Next time your mother asks you to eat your vegetables, ask for a slice a pizza.
In a controversial spending bill which passed on Nov. 14, United States Congress upheld a decision which allows pizza with at least two tablespoons per slice of tomato paste to be counted as a vegetable.
This overrules a part the bill, proposed in January, that would have continued counting pizza as a vegetable only if it had more than a quarter-cup of tomato paste per slice. It also would have halved the amount of sodium in school meals over the next 10 years. These points were not passed, leaving the old regulations in place.
“The only words that can describe Congress’s decision are ludicrous and comical,” said first-year food science major Josh Herskovitz. “This is another instance in which Congress is trying to [cheat] the educational system.”
The proposed changes were meant to reduce childhood obesity by adding fruits and vegetables to school menus, according to the United States Department of Agriculture (USDA).
“It’s disappointing,” said nutrition professor Elizabeth Applegate, who was not happy about the decision, but still feels optimistic. “We can make pizza a healthful food.”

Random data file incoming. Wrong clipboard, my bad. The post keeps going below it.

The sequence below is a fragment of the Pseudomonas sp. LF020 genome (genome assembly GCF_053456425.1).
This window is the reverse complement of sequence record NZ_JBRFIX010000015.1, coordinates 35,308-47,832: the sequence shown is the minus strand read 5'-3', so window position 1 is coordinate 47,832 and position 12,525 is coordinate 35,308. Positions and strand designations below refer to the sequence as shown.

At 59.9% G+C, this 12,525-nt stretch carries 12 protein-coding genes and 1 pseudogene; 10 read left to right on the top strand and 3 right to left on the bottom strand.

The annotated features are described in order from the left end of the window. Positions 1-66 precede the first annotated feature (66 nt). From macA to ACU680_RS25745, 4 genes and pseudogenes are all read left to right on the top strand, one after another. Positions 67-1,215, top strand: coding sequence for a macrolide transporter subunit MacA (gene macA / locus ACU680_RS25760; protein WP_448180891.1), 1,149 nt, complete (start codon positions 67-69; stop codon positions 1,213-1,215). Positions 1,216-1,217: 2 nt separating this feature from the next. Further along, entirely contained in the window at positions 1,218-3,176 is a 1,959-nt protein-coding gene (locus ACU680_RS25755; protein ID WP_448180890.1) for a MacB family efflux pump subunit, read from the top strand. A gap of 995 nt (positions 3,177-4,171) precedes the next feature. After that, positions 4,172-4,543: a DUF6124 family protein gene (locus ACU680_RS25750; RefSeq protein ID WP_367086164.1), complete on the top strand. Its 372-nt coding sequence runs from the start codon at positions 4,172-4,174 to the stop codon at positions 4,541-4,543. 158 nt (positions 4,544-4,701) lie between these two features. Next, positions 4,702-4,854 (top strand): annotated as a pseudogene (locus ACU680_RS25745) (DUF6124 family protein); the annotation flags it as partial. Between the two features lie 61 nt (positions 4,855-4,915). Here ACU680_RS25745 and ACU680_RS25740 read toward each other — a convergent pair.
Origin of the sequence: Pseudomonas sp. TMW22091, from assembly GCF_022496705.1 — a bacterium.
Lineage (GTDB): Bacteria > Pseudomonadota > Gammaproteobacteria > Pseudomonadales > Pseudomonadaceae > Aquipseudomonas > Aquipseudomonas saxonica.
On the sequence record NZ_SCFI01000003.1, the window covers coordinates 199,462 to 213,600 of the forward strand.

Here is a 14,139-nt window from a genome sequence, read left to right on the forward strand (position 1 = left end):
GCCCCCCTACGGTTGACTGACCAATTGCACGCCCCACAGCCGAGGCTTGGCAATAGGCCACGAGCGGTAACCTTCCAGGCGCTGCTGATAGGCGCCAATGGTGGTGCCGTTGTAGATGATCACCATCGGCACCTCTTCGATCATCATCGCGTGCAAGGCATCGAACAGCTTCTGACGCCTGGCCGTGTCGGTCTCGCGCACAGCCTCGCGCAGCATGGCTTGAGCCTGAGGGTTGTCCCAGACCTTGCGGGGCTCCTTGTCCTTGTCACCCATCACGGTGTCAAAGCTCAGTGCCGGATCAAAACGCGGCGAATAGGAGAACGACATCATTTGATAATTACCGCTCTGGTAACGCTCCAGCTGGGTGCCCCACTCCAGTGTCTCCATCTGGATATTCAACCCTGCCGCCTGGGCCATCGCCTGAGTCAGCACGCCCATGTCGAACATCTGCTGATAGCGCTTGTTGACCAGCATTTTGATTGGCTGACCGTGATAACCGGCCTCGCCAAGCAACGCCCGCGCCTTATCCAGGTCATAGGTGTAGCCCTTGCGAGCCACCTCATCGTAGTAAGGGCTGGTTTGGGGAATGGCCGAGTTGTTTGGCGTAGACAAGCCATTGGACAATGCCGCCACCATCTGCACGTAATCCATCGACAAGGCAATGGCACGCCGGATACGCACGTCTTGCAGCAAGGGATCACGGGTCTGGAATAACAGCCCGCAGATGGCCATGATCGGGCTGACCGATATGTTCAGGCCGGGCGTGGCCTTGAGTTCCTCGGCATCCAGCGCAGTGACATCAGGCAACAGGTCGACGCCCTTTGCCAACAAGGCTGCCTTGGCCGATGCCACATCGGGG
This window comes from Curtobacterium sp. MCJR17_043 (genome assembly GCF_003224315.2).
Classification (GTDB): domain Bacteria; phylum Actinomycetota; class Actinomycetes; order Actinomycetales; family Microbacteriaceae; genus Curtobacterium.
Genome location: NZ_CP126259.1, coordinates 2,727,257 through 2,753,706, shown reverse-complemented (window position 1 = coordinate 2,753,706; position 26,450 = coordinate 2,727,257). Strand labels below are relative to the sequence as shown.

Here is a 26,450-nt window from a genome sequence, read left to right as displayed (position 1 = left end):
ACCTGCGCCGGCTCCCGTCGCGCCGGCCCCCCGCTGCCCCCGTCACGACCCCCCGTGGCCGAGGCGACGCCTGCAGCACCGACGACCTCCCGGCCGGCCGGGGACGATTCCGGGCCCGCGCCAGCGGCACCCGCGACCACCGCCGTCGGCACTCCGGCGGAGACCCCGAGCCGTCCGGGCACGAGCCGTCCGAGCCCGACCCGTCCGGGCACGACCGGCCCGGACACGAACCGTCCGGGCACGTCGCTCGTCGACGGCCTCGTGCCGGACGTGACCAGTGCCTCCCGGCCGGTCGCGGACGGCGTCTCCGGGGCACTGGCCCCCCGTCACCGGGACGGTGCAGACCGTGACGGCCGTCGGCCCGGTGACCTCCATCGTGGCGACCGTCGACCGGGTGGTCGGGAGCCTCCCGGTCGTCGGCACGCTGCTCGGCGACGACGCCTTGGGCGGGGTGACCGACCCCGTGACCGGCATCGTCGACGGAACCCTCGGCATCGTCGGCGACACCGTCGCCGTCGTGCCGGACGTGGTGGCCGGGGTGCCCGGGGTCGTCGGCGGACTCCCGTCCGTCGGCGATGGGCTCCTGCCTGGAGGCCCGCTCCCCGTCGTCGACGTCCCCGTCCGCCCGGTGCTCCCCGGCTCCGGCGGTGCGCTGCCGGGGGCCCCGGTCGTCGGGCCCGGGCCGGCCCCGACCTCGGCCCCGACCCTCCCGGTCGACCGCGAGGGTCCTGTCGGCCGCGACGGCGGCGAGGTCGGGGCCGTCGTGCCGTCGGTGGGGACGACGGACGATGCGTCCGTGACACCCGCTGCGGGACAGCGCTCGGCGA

Nutritionists claim that in an effort to cut costs by continuing to count pizza as a vegetable, Congress avoided having to pay for additional fruits and vegetable being added into school lunch programs.
“It comes down to a budget battle,” said Joshua Wallach, a senior economics major. “It is a decision made to save money rather than worry about sodium and cholesterol intake.”
A large part of Congress’ decision comes from the response of school districts. Many have said that some of the USDA proposals go too far and are too expensive at times when the budget is extremely tight.
The schools take broad instructions from the government on what they can serve in some of their meals because the government subsidizes meals that are given for free or at a reduced cost for low-income children.
However, the USDA is determined to continue its efforts to make school lunches healthier.
Meanwhile, food companies have said the department has been too strict and neglected nutrients that potatoes and tomato paste offer.
The bill blocks the department from limiting starchy vegetables to two servings a week, which was intended to cut down on French fries.
It also allows USDA to count two tablespoons of tomato paste as a vegetable, like the previous regulation.
Applegate said even though pizza is not typically thought as a healthy food, the ingredients inside could have benefits.
“Tomato paste is a great source of lycopene,” Applegate said. “[There’s] a benefit in reducing risks of getting cancer and heart disease.”
While this bill may make many elementary school students excited, it could increase the risk of obesity in children.
However, pizza can range from bad for your health to good for your health all depending on the ingredients and proportions used.
“It all depends on how you serve it,” Applegate said.
Wallach also believes the healthiness of pizza depends on the portion of the each of the ingredients.
“I don’t think the type of pizza they serve should count as a vegetable,” Wallach said. “The tomato sauce to cheese ratio isn’t [high] enough.”
ZANDER WOLD can be reached at email@example.com.